Australia confronts the difficulties of curbing economic ties with China

As tensions rise between Australia and its largest trading partner, China, the former asks whether it can really afford to sever economic ties

A man wearing a face mask crosses the road in China Town in Melbourne, Australia
A man wearing a face mask crosses the road in China Town in Melbourne, Australia 

In a private conversation with German Chancellor Angela Merkel in late 2014, Australia’s then-Prime Minister Tony Abbott confided that Australia’s policies towards China were driven by two things: “fear and greed”. It was an awkward comment to find its way into the press – not least because, in official statements and documents, Australian officials usually waxed lyrical about the importance of maintaining Sino-Australian relations. But Abbott’s admittance was revealing of the bipolarity at the heart of Australia’s relationship with China.

Australia’s economy is highly reliant on the China. “Of all the major liberal democracies, Australia has the largest economic links with China in terms of investment, and flow of goods,” said Kerry Brown, Professor of Chinese Studies and Director of the Lau China Institute. This close economic relationship has become more problematic as China has moved to erode the freedoms of citizens in Hong Kong and repress the Uighur population, prompting liberal democracies to weigh their trading relationships with the country against their own values.

But it’s not just China’s human rights record that had been cause for concern. China’s made it increasingly clear that it’s willing to use economic coercion to penalise Australia during political spats. When Canberra called for an inquest into the origins of the coronavirus in April, Beijing responded by slapping tariffs on beef and barley exporters and warning students and tourists against travelling to the “racist” country. Ever since, fears have grown among Australian policymakers, businesses and economists that the country’s economic dependence on China could be a major liability.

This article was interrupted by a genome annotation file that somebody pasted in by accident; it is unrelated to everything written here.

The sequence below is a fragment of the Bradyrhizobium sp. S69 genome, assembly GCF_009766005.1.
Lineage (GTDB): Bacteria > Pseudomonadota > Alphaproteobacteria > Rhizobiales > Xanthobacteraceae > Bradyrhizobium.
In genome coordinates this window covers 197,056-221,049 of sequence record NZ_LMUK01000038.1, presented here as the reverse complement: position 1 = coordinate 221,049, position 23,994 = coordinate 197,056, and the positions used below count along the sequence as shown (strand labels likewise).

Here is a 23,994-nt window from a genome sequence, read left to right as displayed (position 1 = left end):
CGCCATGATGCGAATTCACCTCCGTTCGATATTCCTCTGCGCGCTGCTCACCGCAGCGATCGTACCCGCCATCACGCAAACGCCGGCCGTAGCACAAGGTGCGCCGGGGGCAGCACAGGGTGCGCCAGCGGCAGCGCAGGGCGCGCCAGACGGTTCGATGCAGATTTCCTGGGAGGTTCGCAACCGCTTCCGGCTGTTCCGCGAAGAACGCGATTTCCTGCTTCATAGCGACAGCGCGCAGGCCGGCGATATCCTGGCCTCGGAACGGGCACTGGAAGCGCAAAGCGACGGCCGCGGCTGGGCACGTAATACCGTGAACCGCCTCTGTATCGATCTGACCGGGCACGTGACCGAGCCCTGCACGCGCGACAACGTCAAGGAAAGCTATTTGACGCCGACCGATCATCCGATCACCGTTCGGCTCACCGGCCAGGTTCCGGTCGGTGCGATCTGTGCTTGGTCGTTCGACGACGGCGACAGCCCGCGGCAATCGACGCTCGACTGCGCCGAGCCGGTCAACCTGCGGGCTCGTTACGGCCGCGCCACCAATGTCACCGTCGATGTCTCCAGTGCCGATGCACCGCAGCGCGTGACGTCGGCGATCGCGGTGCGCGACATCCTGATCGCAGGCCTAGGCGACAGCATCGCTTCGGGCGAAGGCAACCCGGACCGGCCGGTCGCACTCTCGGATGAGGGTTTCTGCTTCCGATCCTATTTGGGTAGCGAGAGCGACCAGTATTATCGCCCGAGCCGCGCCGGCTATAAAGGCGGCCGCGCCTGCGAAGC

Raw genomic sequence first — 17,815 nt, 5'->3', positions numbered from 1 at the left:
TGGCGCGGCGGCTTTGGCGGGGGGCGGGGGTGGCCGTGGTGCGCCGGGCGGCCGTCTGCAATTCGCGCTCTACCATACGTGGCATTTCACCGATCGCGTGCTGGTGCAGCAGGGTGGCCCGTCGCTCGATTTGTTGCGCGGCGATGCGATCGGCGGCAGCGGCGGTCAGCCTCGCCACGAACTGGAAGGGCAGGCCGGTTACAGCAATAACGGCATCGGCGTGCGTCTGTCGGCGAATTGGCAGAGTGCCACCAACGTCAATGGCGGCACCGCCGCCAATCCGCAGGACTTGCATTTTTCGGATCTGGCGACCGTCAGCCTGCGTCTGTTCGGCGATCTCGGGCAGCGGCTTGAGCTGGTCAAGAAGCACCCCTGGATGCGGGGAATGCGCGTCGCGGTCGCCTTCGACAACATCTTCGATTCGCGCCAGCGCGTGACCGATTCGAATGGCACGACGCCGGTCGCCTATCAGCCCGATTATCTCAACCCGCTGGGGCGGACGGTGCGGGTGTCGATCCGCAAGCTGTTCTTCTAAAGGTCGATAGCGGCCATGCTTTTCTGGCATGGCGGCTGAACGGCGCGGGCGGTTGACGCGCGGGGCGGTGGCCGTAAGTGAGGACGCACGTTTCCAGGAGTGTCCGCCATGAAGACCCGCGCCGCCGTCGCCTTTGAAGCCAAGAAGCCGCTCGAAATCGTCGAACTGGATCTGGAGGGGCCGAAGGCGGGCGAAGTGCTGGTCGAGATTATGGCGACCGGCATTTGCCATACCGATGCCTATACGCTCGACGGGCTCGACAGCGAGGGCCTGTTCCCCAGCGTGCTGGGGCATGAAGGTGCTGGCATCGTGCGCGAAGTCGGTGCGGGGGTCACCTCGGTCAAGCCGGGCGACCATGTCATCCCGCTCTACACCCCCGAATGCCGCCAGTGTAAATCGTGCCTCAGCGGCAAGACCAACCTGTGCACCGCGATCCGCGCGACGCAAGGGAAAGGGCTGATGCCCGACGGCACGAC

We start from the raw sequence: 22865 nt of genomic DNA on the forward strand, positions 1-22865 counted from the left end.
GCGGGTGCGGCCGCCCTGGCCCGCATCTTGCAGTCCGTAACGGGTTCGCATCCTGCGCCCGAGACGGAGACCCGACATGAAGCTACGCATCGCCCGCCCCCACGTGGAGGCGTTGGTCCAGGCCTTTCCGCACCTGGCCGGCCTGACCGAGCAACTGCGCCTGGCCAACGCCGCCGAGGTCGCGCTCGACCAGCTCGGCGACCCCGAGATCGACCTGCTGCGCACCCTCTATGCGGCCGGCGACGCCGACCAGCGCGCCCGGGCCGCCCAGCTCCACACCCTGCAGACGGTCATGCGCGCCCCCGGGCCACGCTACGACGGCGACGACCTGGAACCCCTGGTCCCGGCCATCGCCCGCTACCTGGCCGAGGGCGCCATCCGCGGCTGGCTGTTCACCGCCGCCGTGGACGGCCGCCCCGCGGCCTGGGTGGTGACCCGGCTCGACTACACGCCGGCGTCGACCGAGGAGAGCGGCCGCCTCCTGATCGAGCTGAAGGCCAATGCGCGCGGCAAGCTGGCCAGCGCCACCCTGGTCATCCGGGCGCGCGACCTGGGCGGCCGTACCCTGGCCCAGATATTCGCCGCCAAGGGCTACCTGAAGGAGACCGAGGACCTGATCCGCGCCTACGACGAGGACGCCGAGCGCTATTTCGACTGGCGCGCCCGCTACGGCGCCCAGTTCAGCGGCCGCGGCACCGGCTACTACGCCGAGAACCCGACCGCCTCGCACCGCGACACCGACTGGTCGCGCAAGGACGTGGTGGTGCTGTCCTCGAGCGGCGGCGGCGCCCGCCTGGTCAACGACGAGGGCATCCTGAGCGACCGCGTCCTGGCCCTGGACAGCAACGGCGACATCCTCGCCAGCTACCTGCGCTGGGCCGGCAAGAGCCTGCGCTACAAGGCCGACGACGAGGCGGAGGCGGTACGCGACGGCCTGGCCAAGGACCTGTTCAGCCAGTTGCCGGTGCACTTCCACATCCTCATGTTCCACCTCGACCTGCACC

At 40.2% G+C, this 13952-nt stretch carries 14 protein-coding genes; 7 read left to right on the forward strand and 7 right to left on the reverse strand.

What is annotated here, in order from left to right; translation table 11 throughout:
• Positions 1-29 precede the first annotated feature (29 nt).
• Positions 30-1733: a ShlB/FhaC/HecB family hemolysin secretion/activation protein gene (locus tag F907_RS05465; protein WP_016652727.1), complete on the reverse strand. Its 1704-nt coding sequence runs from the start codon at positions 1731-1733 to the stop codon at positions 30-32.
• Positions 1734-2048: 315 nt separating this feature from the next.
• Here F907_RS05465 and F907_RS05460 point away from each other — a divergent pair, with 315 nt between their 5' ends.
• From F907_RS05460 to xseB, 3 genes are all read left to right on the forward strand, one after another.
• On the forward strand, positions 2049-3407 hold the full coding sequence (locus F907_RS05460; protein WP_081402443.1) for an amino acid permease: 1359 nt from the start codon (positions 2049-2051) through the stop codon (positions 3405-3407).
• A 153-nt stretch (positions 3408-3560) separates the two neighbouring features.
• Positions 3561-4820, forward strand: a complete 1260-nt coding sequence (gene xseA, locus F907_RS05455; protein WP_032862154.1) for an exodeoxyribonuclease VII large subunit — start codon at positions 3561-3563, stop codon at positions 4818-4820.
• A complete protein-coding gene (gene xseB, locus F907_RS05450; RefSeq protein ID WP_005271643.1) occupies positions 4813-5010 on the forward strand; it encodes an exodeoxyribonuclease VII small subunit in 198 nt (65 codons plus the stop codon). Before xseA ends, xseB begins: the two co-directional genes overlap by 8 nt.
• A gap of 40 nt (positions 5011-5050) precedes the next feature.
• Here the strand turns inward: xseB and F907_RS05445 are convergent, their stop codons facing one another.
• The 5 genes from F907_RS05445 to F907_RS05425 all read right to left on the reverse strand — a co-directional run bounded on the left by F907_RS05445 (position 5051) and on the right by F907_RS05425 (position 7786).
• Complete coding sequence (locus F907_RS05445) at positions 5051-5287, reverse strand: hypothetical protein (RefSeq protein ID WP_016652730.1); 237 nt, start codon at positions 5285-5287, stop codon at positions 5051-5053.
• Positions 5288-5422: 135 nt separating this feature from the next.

Close ties
Australia owes its economic prosperity partly to China’s meteoric rise. As the Asian country rapidly industrialised from the 1970s onwards, Australia tangentially benefitted through the supply of raw materials, iron ore and, more recently, agricultural produce. “[These economic ties] have ensured that even during the economic crisis of 2008-9, Australia was able to maintain good growth, and has not had a recession since 1991,” said Brown.

In more recent years, China has also become a major client for Australia’s agricultural produce, tourism and education. China is the largest source of tourists and also foreign students to Australia, injecting billions into the economy every year.

Although this relationship had been mutually beneficial, it’s worked more in Australia’s favour. China’s own reliance is not quite so strong. “The relationship is asymmetric because of the size of the two economies,” said Hans Hendrischke, professor of Chinese business and management at the University of Sydney Business School. “In summary, Australia’s dependence on China is across the board, including goods and services, whereas China’s dependence on Australia relates to steel for infrastructure investment and to goods and services in demand by China’s middle-class consumers.”

That economic dependence is only increasing. Despite rising tensions, Australia continues to record a trade surplus with China. “In June 2020, half of all Australian goods exports (48.8 percent) went to China,” said Hendrischke. This figure is up from a third in February. Exports of iron ore to China, in particular, are on the increase, according to the Australian Bureau of Statistics, given China’s rising demand for steel to supply new infrastructure projects.


Rising tensions